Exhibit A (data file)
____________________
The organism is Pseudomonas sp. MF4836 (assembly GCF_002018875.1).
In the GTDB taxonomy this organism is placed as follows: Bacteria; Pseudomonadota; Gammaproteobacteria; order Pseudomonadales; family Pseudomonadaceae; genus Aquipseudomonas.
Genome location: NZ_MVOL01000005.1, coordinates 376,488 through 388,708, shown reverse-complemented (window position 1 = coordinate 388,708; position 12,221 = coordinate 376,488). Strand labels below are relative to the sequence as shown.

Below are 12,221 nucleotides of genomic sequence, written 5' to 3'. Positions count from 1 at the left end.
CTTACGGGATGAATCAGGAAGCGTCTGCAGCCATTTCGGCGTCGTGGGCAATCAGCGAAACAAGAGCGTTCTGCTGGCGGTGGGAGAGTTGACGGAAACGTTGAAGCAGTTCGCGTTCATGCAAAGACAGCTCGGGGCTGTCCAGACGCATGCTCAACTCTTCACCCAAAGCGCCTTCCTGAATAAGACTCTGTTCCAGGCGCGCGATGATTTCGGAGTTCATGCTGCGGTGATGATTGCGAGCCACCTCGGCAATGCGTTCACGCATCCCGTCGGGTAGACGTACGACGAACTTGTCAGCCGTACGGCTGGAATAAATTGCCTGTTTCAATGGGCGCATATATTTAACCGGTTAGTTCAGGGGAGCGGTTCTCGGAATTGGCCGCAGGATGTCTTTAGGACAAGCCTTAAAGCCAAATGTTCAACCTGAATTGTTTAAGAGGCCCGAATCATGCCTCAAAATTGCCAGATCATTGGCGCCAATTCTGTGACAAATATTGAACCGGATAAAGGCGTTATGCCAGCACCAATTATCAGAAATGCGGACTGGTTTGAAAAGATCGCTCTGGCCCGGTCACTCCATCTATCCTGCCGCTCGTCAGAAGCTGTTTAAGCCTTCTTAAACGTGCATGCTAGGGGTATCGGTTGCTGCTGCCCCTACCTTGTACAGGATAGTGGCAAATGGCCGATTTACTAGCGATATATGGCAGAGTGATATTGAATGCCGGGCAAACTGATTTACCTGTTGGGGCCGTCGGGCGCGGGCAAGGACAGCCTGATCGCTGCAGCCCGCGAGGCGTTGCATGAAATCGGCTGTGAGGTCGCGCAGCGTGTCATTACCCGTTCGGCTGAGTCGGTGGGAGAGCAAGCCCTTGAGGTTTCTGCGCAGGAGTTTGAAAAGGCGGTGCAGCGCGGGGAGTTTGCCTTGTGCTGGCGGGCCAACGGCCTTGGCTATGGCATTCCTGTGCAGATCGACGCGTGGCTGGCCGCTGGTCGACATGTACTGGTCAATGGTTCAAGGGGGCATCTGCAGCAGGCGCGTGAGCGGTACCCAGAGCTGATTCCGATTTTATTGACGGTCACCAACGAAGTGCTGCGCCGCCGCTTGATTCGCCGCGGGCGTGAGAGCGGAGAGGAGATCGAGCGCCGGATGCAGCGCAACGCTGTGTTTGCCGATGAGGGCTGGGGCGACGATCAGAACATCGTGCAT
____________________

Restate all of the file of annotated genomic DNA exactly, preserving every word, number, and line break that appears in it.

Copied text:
The organism is Pseudomonas sp. MF4836 (assembly GCF_002018875.1).
In the GTDB taxonomy this organism is placed as follows: Bacteria; Pseudomonadota; Gammaproteobacteria; order Pseudomonadales; family Pseudomonadaceae; genus Aquipseudomonas.
Genome location: NZ_MVOL01000005.1, coordinates 376,488 through 388,708, shown reverse-complemented (window position 1 = coordinate 388,708; position 12,221 = coordinate 376,488). Strand labels below are relative to the sequence as shown.

Below are 12,221 nucleotides of genomic sequence, written 5' to 3'. Positions count from 1 at the left end.
CTTACGGGATGAATCAGGAAGCGTCTGCAGCCATTTCGGCGTCGTGGGCAATCAGCGAAACAAGAGCGTTCTGCTGGCGGTGGGAGAGTTGACGGAAACGTTGAAGCAGTTCGCGTTCATGCAAAGACAGCTCGGGGCTGTCCAGACGCATGCTCAACTCTTCACCCAAAGCGCCTTCCTGAATAAGACTCTGTTCCAGGCGCGCGATGATTTCGGAGTTCATGCTGCGGTGATGATTGCGAGCCACCTCGGCAATGCGTTCACGCATCCCGTCGGGTAGACGTACGACGAACTTGTCAGCCGTACGGCTGGAATAAATTGCCTGTTTCAATGGGCGCATATATTTAACCGGTTAGTTCAGGGGAGCGGTTCTCGGAATTGGCCGCAGGATGTCTTTAGGACAAGCCTTAAAGCCAAATGTTCAACCTGAATTGTTTAAGAGGCCCGAATCATGCCTCAAAATTGCCAGATCATTGGCGCCAATTCTGTGACAAATATTGAACCGGATAAAGGCGTTATGCCAGCACCAATTATCAGAAATGCGGACTGGTTTGAAAAGATCGCTCTGGCCCGGTCACTCCATCTATCCTGCCGCTCGTCAGAAGCTGTTTAAGCCTTCTTAAACGTGCATGCTAGGGGTATCGGTTGCTGCTGCCCCTACCTTGTACAGGATAGTGGCAAATGGCCGATTTACTAGCGATATATGGCAGAGTGATATTGAATGCCGGGCAAACTGATTTACCTGTTGGGGCCGTCGGGCGCGGGCAAGGACAGCCTGATCGCTGCAGCCCGCGAGGCGTTGCATGAAATCGGCTGTGAGGTCGCGCAGCGTGTCATTACCCGTTCGGCTGAGTCGGTGGGAGAGCAAGCCCTTGAGGTTTCTGCGCAGGAGTTTGAAAAGGCGGTGCAGCGCGGGGAGTTTGCCTTGTGCTGGCGGGCCAACGGCCTTGGCTATGGCATTCCTGTGCAGATCGACGCGTGGCTGGCCGCTGGTCGACATGTACTGGTCAATGGTTCAAGGGGGCATCTGCAGCAGGCGCGTGAGCGGTACCCAGAGCTGATTCCGATTTTATTGACGGTCACCAACGAAGTGCTGCGCCGCCGCTTGATTCGCCGCGGGCGTGAGAGCGGAGAGGAGATCGAGCGCCGGATGCAGCGCAACGCTGTGTTTGCCGATGAGGGCTGGGGCGACGATCAGAACATCGTGCAT